Surrounded in Manhattan Page 2

We heard a surround-sound demo of SACD vs DVD-Audio using the same Telarc recording: Tchaikovsky's Capriccio Italien, with my former music prof at Brown, Erich Kunzel, conducting the Cincinnati Pops. This is from the new 1812 album, which is available in three versions: dual-layer SACD (SACD-60541), DVD-Audio (DVD-70541), and perfect sound forever (CD-80541).

Overall, I didn't care for the sound. I didn't blame the speakers, because I've heard the Maggie 20.1s sound very good indeed in a two-channel setup. Nor did I fault the recording—it sounded swell when I took it home (regular CD, of course) and played it in two-channel. (Kunzel's music classes were terrific, too.) I did think the demonstration room was probably too small for all those speakers—too much firepower, especially for the 1812.

Then, the—ahem—demo. Woods played the same track in SACD surround and DVD-Audio. In fact, I think he played each track twice in each format. I preferred the SACD version. I thought it had more immediacy, more life, more dynamics. The DVD-A version, by contrast, sounded more processed, more compressed, less involving.

One recording, one demo. Who knows? Maybe the mastering or the playback equipment tilted things in SACD's favor. But I was not impressed at all by DVD-A.

"What's that, Bob?" I asked as I pointed to a small television screen, knowing full damned well what it was.

"It's the monitor for DVD-A."

"Heh-heh." I laughed my evil laugh so everyone could hear.

Apparently, the only way to be sure of how you're playing some DVD-Audio discs is to consult the menu, which requires a screen or monitor. I love to see people shoot themselves in the foot!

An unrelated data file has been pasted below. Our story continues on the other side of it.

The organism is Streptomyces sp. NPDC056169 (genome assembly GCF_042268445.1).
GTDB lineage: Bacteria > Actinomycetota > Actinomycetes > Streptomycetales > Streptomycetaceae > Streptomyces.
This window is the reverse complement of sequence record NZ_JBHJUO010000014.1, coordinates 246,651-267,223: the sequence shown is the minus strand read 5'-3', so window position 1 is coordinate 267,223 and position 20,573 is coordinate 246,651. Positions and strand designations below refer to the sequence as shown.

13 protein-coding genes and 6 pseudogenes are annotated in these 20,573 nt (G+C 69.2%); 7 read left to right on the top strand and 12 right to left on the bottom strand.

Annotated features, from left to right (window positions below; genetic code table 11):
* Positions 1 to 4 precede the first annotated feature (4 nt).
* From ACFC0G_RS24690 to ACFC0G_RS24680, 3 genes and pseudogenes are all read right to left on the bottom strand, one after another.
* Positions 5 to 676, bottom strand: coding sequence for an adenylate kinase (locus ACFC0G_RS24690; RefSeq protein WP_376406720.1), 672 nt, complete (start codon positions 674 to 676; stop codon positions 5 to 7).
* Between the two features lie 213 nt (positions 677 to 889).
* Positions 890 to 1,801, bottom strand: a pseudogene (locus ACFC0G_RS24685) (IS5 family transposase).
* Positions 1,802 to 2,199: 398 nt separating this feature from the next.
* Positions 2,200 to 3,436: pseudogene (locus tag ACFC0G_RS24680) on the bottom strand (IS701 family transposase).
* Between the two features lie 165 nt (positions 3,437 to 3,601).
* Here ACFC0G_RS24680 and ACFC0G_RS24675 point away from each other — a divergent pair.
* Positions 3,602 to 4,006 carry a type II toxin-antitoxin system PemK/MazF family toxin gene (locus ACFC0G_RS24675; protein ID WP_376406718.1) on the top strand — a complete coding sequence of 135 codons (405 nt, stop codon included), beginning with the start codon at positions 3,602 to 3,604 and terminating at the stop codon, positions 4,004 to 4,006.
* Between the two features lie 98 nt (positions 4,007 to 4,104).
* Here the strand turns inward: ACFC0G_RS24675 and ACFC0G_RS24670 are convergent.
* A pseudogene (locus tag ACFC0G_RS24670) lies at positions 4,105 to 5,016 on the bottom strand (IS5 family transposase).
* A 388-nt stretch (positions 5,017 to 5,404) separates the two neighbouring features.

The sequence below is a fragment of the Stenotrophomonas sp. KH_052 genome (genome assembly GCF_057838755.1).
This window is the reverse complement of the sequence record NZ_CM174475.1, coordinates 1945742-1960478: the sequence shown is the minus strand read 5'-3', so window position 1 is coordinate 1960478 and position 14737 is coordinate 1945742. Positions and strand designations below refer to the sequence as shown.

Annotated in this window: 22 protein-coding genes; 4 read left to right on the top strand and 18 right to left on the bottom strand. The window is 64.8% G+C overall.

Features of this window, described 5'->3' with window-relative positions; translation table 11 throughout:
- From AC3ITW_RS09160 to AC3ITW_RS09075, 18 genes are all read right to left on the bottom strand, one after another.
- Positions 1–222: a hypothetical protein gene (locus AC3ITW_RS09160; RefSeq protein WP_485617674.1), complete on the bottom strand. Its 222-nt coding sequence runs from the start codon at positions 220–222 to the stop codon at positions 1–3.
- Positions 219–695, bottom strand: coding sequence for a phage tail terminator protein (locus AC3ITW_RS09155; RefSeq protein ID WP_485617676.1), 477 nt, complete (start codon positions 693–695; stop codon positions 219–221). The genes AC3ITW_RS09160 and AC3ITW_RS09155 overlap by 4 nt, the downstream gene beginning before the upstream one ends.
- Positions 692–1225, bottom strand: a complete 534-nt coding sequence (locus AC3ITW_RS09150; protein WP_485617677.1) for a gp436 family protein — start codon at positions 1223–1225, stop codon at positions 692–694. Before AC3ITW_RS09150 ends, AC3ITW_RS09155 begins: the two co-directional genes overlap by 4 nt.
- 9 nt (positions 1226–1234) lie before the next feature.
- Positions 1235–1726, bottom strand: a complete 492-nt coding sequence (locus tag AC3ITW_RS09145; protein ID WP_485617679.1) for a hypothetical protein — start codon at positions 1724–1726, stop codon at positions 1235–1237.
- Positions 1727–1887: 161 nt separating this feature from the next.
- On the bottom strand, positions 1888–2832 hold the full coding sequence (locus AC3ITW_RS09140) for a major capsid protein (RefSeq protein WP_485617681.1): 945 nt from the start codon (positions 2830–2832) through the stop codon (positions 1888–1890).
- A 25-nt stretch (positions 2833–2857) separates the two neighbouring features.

"Real convenient for the car," I said.

Woods just smiled. The guy does keep his cool.

Woods also demonstrated two-channel SACD vs SACD surround sound.

Yowsuh! I told you SACD would turn into a surround-sound medium. But is the format being introduced two channels at a time? If you were an early adopter and bought a two-channel SACD player, do you feel a little bit...well, had?

When Woods switched from two-channel SACD to surround-sound SACD, my initial reaction was, "Wow, there's more sound." And yes, I perhaps did hear more of the hall—more atmosphere. But I was bothered by something. In the words of Yogi Berra, it was déjà vu all over again.

I remembered quadraphonic sound, which I, adopted 25 years before and dismantled four years later. Quadraphony, too, could sound impressive—you know, like a real expensive but real lousy high-end two-channel hi-fi system. But after four years I was glad to be rid of it, and now I don't want it back, even if the technology and its name have changed.

What bothered me, then as now, was that I felt, well, surrounded—that is to say, more immersed in the music than I really cared to be, at home, on a regular basis, listening hour after hour. I want a certain, comfortable distance between me and the music. I want the sound there, in the front of the room—not here, all around me.

Surround sound is just too much. It takes too much control of me. I want the "distancing" of two-channel. If I want surround, I'll go to the concert hall. This is why I was relieved to rid myself of quadraphony a quarter century ago.

I also don't want surround-sound taking control of our living room—or my listening room, which doubles as a library. We have furniture, art objects. To me, a surround-sound room is rather like a utility room or a toilet, with lots of plumbing. I would sooner install a urinal in our living room than a set of rear speakers.

But Telarc, it seems, is on the surround-sound "bandwagon." (Every time I hear that word, as I did several times at the Show, I want to pry off a wheel!) They've even got a spiffy new surround logo, so you know where they're going.

It's a good bet that other SACD-issuing labels will follow. No one wants to be left behind, after all. Meanwhile, DVD-Audio was launched (more of a lurch than a launch) as a surround-sound medium in the first place. At least, we won't get DVD-A in installments of two channels at a time.

I must admit, though, that Tchaikovsky's Overture 1812 was a hoot in SACD surround. With cannons firing all around, I could almost smell the smoke. But how many times would you want to listen? Listening to that recording was like being in combat. And was Telarc firing those cannons at Napoleon or at two-channel audiophiles? (Or was Woods wishing that the cannons were aimed at me?)

There was plenty of controversy swirling about.